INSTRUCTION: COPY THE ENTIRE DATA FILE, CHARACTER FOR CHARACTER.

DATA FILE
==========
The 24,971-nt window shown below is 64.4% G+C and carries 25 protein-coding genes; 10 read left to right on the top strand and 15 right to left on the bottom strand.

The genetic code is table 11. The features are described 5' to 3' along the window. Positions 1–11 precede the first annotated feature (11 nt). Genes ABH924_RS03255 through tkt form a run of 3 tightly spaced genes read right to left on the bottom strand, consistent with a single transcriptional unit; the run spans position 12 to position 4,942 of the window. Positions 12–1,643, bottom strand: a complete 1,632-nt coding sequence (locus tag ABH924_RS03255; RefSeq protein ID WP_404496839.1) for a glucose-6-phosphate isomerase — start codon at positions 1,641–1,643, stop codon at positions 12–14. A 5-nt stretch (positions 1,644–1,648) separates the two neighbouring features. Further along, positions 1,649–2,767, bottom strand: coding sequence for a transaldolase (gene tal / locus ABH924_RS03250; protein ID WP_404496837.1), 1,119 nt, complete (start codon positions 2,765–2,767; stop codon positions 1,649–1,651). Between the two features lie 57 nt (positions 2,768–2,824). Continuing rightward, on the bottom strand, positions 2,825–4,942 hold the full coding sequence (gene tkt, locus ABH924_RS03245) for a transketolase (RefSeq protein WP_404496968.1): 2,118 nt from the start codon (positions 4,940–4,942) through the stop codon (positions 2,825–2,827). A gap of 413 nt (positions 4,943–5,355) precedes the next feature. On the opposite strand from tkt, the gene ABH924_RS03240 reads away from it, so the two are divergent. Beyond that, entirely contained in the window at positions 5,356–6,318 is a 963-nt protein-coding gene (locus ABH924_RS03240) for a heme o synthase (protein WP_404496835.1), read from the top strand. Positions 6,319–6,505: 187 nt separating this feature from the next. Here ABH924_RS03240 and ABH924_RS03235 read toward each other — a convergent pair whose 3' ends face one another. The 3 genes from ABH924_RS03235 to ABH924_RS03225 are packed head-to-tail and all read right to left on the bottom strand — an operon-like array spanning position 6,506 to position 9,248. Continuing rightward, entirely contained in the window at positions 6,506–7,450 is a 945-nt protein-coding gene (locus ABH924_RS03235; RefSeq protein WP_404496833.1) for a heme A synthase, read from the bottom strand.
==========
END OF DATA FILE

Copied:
The 24,971-nt window shown below is 64.4% G+C and carries 25 protein-coding genes; 10 read left to right on the top strand and 15 right to left on the bottom strand.

The genetic code is table 11. The features are described 5' to 3' along the window. Positions 1–11 precede the first annotated feature (11 nt). Genes ABH924_RS03255 through tkt form a run of 3 tightly spaced genes read right to left on the bottom strand, consistent with a single transcriptional unit; the run spans position 12 to position 4,942 of the window. Positions 12–1,643, bottom strand: a complete 1,632-nt coding sequence (locus tag ABH924_RS03255; RefSeq protein ID WP_404496839.1) for a glucose-6-phosphate isomerase — start codon at positions 1,641–1,643, stop codon at positions 12–14. A 5-nt stretch (positions 1,644–1,648) separates the two neighbouring features. Further along, positions 1,649–2,767, bottom strand: coding sequence for a transaldolase (gene tal / locus ABH924_RS03250; protein ID WP_404496837.1), 1,119 nt, complete (start codon positions 2,765–2,767; stop codon positions 1,649–1,651). Between the two features lie 57 nt (positions 2,768–2,824). Continuing rightward, on the bottom strand, positions 2,825–4,942 hold the full coding sequence (gene tkt, locus ABH924_RS03245) for a transketolase (RefSeq protein WP_404496968.1): 2,118 nt from the start codon (positions 4,940–4,942) through the stop codon (positions 2,825–2,827). A gap of 413 nt (positions 4,943–5,355) precedes the next feature. On the opposite strand from tkt, the gene ABH924_RS03240 reads away from it, so the two are divergent. Beyond that, entirely contained in the window at positions 5,356–6,318 is a 963-nt protein-coding gene (locus ABH924_RS03240) for a heme o synthase (protein WP_404496835.1), read from the top strand. Positions 6,319–6,505: 187 nt separating this feature from the next. Here ABH924_RS03240 and ABH924_RS03235 read toward each other — a convergent pair whose 3' ends face one another. The 3 genes from ABH924_RS03235 to ABH924_RS03225 are packed head-to-tail and all read right to left on the bottom strand — an operon-like array spanning position 6,506 to position 9,248. Continuing rightward, entirely contained in the window at positions 6,506–7,450 is a 945-nt protein-coding gene (locus ABH924_RS03235; RefSeq protein WP_404496833.1) for a heme A synthase, read from the bottom strand.